The new 7-inch Kindle Oasis comes with a couple of extra accessibility features not found on other Kindles.
In the official user guide (PDF) there’s mention of a display size option that allows you to customize the page layout and display preferences.
Apparently you can choose to use a large mode to increase font size to help with better readability in certain areas.
It sounds like it’s a way to increase the size of menu items, book covers, and other parts of the user interface, similar to the system-wide font size option on Fire tablets.
The user guide notes that large mode isn’t available for certain things, including the Kindle store, search, the vocabulary builder, and Kindle FreeTime.
It will be interesting to see exactly how large mode works. Some folks have problems reading the small text in the dictionary pop-up, for instance, so this might help with that.
Another new accessibility feature on the new Kindle Oasis is the ability to invert the screen to show white text on a black background.
This was mentioned in the press release, and I thought it might get added to other Kindles with the latest update that added new boldness settings and more font sizes, but it wasn’t included in the update so I guess it’s going to be exclusive to the new Oasis, at least for now.
Most people are familiar with the feature as night mode on tablets and phones. It’s not something you see very often on E Ink ereaders. A few Android devices have the option, and so does KOreader, but it’s not very common.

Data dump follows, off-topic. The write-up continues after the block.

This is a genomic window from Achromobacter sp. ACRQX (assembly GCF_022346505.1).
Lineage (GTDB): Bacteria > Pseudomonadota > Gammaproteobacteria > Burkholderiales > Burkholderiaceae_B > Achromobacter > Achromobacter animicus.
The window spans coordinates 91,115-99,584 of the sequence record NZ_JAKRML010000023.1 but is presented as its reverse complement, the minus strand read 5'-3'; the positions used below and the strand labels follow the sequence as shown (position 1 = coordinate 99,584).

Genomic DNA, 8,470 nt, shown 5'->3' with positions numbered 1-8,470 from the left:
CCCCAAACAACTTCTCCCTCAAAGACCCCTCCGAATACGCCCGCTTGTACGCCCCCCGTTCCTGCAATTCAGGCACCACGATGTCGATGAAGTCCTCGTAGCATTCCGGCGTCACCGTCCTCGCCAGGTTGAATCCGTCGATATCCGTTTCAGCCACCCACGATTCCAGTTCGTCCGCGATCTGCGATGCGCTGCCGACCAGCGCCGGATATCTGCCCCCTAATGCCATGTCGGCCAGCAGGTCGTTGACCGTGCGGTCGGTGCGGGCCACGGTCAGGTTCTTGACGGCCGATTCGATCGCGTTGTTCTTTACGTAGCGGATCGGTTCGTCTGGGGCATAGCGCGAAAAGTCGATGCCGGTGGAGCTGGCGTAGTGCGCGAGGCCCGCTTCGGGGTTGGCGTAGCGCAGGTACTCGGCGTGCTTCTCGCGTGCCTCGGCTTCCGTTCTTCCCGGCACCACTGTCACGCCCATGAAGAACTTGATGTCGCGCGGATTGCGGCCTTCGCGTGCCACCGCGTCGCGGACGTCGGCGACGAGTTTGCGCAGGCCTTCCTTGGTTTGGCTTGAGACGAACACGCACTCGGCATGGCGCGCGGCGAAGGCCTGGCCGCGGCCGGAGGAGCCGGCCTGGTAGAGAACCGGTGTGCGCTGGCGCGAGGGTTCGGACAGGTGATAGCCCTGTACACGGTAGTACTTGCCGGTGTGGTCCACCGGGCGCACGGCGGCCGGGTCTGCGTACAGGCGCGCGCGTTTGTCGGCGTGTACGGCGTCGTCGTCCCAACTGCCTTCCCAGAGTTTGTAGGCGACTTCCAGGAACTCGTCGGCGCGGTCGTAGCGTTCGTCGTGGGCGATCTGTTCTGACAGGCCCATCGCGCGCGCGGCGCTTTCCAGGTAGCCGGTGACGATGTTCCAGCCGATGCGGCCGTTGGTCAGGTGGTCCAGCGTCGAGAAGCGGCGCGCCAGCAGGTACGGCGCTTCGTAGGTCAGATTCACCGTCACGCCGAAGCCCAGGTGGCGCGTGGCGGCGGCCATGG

The night mode hack for Kobo ereaders was fairly popular, but updates often break it and it doesn’t always work on certain devices so it’s kind of a hassle to deal with.
I never really cared for night mode on E Ink because it has a tendency to cause more ghosting and afterimage effects, but on the InkBook Prime each page looks nice and clear so hopefully it works just as well on the new Oasis.
The last main accessibility feature on the Kindle Oasis is the VoiceView Screen Reader. This is not new and is available on all other current Kindles as well, but it requires a USB audio dongle (aka Kindle audio adapter) with models other than the entry-level Kindle, which has Bluetooth instead like the new Kindle Oasis.
VoiceView is essentially text-to-speech but it’s designed exclusively as an accessibility feature that requires navigating the Kindle using special gestures while it reads everything on the screen aloud, including menus and selections.
So far there’s been no indication that they’ll be adding regular TTS but all the features are already in place so hopefully it gets added eventually as well.